That history, and a strong perception that America at present under the leadership of President Obama did not understand the issues, was a source of tension for the group. This played out in various ways. As someone who teaches a course called Religious Right in America, I asked many of our speakers, religious and non-religious alike, how Israel could welcome support from Christian organizations on the right, such as CUFI, Christians United For Israel, lead by the Rev. John Hagee? The support is not merely a promotion of the Israeli political cause, but support that issues from specific religious beliefs; namely, a particular reading of the Book of Revelation that makes Israel, Jews, and Jerusalem a centerpiece of fulfilling prophecy for the second coming of Christ.
The answers were, for the most part, pragmatic. Either people did not understand that the Battle for Armageddon would mean they needed to convert to Christianity in order to be saved, or they believed that support in the present was worth a lot more than trying to figure out dispensational theology. Given this pragmatism, I began to understand a bit why the previous administration was held in high esteem, while the current administration was viewed with skepticism from some quarters in the government. For my part, it made the issue of Iran even starker. True, Ahmadinejad is not exactly the most likeable or trustworthy leader in the region for a variety of reasons, but when he might fit the bill for fulfilling evangelical and fundamentalist Christian beliefs in end time prophecy, where does that leave Israel?
The second piece, which dovetails with the skepticism and mistrust of President Obama, was the issue of settlements. I think that it was difficult for some of our hosts who were unfamiliar with the history of African Americans to understand why it might be easier for them to identify with the Palestinian plight. The land grabs and lynchings of African Americans during the Reconstruction and Jim Crow periods seemed close to the issue of settlements and repatriation of land for use by Israeli settlers.
These conversations would prove the most charged and touchy. From driving through and looking at established settlements from vantage points, to hearing the wrenching story of a young Israeli mother from Sderot who experienced violence from the shelling and missiles, our group asked questions and attempted to absorb the issues. One could be appreciative and sympathetic to the violence she had experienced, along with her young children. Yet even in our visit to Efrat, where we heard from Rabbi Dr. Shlomo Riskin, founding chief rabbi of Efrat, it was hard not to remember, at least for me, that the land we were on was once Palestinian land.
All of this culminated in perhaps the most heated conversation of the trip, which occurred with the editor of the Jerusalem Post, David Horovitz. In retrospect, I think his frank discussion of the mainstream mistrust and the "naïveté" of President Obama, opinions held by many in the political and social arena of Israel, was a foreshadowing of the just released poll conducted for the Jerusalem Post in which 51% of Israelis believed that Obama was more pro-Palestinian than pro-Israeli.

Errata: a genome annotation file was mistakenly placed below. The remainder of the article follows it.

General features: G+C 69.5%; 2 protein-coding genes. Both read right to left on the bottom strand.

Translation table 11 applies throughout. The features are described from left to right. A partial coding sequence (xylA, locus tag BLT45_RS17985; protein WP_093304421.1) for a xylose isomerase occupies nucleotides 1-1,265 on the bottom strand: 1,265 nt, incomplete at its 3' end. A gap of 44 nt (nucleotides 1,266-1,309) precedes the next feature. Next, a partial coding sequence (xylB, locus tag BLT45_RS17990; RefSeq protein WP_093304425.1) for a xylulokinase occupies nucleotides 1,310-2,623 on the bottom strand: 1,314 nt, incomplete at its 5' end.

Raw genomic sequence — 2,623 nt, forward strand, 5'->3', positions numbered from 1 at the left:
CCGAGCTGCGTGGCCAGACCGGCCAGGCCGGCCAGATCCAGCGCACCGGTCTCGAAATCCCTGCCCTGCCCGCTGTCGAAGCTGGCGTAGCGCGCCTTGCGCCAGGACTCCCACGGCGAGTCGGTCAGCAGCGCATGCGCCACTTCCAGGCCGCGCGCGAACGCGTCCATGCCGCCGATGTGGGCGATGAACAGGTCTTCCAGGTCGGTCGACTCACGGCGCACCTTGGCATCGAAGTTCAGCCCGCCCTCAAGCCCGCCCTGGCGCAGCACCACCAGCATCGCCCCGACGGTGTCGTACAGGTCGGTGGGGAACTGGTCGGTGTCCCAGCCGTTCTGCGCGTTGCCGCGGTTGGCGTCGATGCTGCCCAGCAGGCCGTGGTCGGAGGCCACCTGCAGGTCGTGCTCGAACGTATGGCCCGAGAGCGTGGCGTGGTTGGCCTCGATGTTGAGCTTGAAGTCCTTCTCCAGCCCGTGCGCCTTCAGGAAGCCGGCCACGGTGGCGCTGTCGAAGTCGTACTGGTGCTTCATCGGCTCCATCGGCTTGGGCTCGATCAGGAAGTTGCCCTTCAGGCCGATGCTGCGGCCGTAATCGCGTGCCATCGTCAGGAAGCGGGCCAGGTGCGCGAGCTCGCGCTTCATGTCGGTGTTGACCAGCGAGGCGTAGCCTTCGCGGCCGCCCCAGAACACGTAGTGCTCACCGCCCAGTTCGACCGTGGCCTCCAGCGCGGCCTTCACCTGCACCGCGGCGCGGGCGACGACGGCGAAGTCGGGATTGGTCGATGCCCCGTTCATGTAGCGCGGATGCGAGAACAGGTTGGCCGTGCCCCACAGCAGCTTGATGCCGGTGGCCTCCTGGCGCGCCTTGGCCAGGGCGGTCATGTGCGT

Many in the group I traveled with reacted very strongly to the assertions that President Obama had been naïve, whether in reaching out to the Muslim world, in measuring the degree of extreme hostility that exists toward Israel in the Arab world, or in the current policies toward settlements. It was difficult for our group to hear those assertions of Horovitz's depiction of mainstream Israeli perceptions. What came out of that conversation, heated, but revelatory, was a better understanding of why there were several George Bush memorial parks and a sense that even though the relationship between the United States and Israel may be problematic, it is an important one. But as Horovitz said, the more you delve into the Israeli issue, the less clarity you have.
Having been back a month from this trip, I would have to agree. Israel's political future is tied to a religious past, present, and future. It is difficult to assess all of my experience since it was incomplete -- I needed to visit the Palestinian territories so that I could have something to compare. After all, we could not even visit Bethlehem with our hosts. The Dome of the Rock remained tantalizingly close, but far away, even when I could see it from the bus, or from the Old City. The religious, social, and political divides seem to be great in this tiny nation that you can cross in a day.
For all of the focus on peace, politics, freedom, defense, or economic endeavor, I believe the crux of all of these issues will always have a religious dimension to them. If the peace process has any chance at all, it may be in the recognition that it is not only a political dilemma, it is a religious one. Jerusalem will always be a place of great reverence for Judaism, Christianity, and Islam. Let us hope that one day, for everyone, it will also be a city of peace.